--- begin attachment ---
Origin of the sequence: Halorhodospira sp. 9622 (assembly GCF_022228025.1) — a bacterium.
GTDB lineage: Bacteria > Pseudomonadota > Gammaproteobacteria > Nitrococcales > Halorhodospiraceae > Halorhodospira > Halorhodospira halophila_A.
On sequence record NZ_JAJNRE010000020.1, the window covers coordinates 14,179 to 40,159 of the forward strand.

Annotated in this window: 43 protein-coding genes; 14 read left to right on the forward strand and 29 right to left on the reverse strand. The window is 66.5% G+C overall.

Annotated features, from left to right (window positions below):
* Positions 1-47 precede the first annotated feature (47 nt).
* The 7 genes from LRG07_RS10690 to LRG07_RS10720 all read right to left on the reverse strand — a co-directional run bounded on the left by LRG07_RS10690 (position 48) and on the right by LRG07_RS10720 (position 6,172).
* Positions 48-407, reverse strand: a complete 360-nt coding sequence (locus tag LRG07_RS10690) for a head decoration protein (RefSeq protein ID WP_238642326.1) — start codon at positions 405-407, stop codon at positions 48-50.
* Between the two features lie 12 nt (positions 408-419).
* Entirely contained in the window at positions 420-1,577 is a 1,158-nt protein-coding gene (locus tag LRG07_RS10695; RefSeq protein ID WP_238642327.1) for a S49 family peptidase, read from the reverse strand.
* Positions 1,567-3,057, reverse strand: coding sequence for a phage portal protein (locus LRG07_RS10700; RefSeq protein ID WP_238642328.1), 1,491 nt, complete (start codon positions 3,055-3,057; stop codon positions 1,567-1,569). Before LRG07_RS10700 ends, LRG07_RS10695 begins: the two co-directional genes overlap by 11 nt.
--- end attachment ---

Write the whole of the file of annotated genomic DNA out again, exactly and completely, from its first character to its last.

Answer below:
Origin of the sequence: Halorhodospira sp. 9622 (assembly GCF_022228025.1) — a bacterium.
GTDB lineage: Bacteria > Pseudomonadota > Gammaproteobacteria > Nitrococcales > Halorhodospiraceae > Halorhodospira > Halorhodospira halophila_A.
On sequence record NZ_JAJNRE010000020.1, the window covers coordinates 14,179 to 40,159 of the forward strand.

Annotated in this window: 43 protein-coding genes; 14 read left to right on the forward strand and 29 right to left on the reverse strand. The window is 66.5% G+C overall.

Annotated features, from left to right (window positions below):
* Positions 1-47 precede the first annotated feature (47 nt).
* The 7 genes from LRG07_RS10690 to LRG07_RS10720 all read right to left on the reverse strand — a co-directional run bounded on the left by LRG07_RS10690 (position 48) and on the right by LRG07_RS10720 (position 6,172).
* Positions 48-407, reverse strand: a complete 360-nt coding sequence (locus tag LRG07_RS10690) for a head decoration protein (RefSeq protein ID WP_238642326.1) — start codon at positions 405-407, stop codon at positions 48-50.
* Between the two features lie 12 nt (positions 408-419).
* Entirely contained in the window at positions 420-1,577 is a 1,158-nt protein-coding gene (locus tag LRG07_RS10695; RefSeq protein ID WP_238642327.1) for a S49 family peptidase, read from the reverse strand.
* Positions 1,567-3,057, reverse strand: coding sequence for a phage portal protein (locus LRG07_RS10700; RefSeq protein ID WP_238642328.1), 1,491 nt, complete (start codon positions 3,055-3,057; stop codon positions 1,567-1,569). Before LRG07_RS10700 ends, LRG07_RS10695 begins: the two co-directional genes overlap by 11 nt.